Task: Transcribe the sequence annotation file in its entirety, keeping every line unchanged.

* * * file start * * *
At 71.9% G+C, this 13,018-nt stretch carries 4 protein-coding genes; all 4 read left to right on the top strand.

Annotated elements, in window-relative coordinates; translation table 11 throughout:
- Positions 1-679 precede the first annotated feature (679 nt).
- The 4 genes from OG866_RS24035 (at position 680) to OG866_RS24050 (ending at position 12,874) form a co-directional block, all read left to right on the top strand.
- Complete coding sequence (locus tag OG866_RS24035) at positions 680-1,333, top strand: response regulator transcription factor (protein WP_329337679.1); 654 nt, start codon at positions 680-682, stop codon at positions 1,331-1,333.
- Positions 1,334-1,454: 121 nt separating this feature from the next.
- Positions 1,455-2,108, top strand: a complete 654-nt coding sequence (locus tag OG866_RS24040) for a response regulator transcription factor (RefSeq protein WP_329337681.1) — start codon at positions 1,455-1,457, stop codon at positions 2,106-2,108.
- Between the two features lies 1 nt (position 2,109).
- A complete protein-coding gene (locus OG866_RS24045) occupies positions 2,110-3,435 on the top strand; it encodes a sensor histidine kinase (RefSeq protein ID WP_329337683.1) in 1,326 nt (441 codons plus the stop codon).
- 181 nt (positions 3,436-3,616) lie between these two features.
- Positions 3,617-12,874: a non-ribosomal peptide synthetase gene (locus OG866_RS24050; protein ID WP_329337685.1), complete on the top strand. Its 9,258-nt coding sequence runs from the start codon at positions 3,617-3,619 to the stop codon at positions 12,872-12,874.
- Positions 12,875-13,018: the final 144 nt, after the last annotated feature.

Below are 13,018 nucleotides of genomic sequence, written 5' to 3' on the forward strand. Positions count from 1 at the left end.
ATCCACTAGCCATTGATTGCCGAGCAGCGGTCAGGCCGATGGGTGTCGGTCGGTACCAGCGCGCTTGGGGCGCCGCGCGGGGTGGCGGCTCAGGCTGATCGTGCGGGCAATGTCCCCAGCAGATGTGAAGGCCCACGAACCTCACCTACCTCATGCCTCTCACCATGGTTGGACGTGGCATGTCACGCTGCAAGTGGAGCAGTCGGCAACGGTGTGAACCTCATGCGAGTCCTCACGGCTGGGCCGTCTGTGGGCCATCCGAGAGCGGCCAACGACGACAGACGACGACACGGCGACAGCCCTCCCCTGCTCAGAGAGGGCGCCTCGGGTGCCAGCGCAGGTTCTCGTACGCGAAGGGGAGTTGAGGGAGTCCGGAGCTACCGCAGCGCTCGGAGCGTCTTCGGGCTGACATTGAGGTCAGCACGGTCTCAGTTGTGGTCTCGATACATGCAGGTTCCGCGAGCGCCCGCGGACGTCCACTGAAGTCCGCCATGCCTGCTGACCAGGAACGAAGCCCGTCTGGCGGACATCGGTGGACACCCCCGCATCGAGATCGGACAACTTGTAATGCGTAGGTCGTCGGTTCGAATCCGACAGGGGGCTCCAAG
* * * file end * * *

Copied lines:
At 71.9% G+C, this 13,018-nt stretch carries 4 protein-coding genes; all 4 read left to right on the top strand.

Annotated elements, in window-relative coordinates; translation table 11 throughout:
- Positions 1-679 precede the first annotated feature (679 nt).
- The 4 genes from OG866_RS24035 (at position 680) to OG866_RS24050 (ending at position 12,874) form a co-directional block, all read left to right on the top strand.
- Complete coding sequence (locus tag OG866_RS24035) at positions 680-1,333, top strand: response regulator transcription factor (protein WP_329337679.1); 654 nt, start codon at positions 680-682, stop codon at positions 1,331-1,333.
- Positions 1,334-1,454: 121 nt separating this feature from the next.
- Positions 1,455-2,108, top strand: a complete 654-nt coding sequence (locus tag OG866_RS24040) for a response regulator transcription factor (RefSeq protein WP_329337681.1) — start codon at positions 1,455-1,457, stop codon at positions 2,106-2,108.
- Between the two features lies 1 nt (position 2,109).
- A complete protein-coding gene (locus OG866_RS24045) occupies positions 2,110-3,435 on the top strand; it encodes a sensor histidine kinase (RefSeq protein ID WP_329337683.1) in 1,326 nt (441 codons plus the stop codon).
- 181 nt (positions 3,436-3,616) lie between these two features.
- Positions 3,617-12,874: a non-ribosomal peptide synthetase gene (locus OG866_RS24050; protein ID WP_329337685.1), complete on the top strand. Its 9,258-nt coding sequence runs from the start codon at positions 3,617-3,619 to the stop codon at positions 12,872-12,874.
- Positions 12,875-13,018: the final 144 nt, after the last annotated feature.

Below are 13,018 nucleotides of genomic sequence, written 5' to 3' on the forward strand. Positions count from 1 at the left end.
ATCCACTAGCCATTGATTGCCGAGCAGCGGTCAGGCCGATGGGTGTCGGTCGGTACCAGCGCGCTTGGGGCGCCGCGCGGGGTGGCGGCTCAGGCTGATCGTGCGGGCAATGTCCCCAGCAGATGTGAAGGCCCACGAACCTCACCTACCTCATGCCTCTCACCATGGTTGGACGTGGCATGTCACGCTGCAAGTGGAGCAGTCGGCAACGGTGTGAACCTCATGCGAGTCCTCACGGCTGGGCCGTCTGTGGGCCATCCGAGAGCGGCCAACGACGACAGACGACGACACGGCGACAGCCCTCCCCTGCTCAGAGAGGGCGCCTCGGGTGCCAGCGCAGGTTCTCGTACGCGAAGGGGAGTTGAGGGAGTCCGGAGCTACCGCAGCGCTCGGAGCGTCTTCGGGCTGACATTGAGGTCAGCACGGTCTCAGTTGTGGTCTCGATACATGCAGGTTCCGCGAGCGCCCGCGGACGTCCACTGAAGTCCGCCATGCCTGCTGACCAGGAACGAAGCCCGTCTGGCGGACATCGGTGGACACCCCCGCATCGAGATCGGACAACTTGTAATGCGTAGGTCGTCGGTTCGAATCCGACAGGGGGCTCCAAG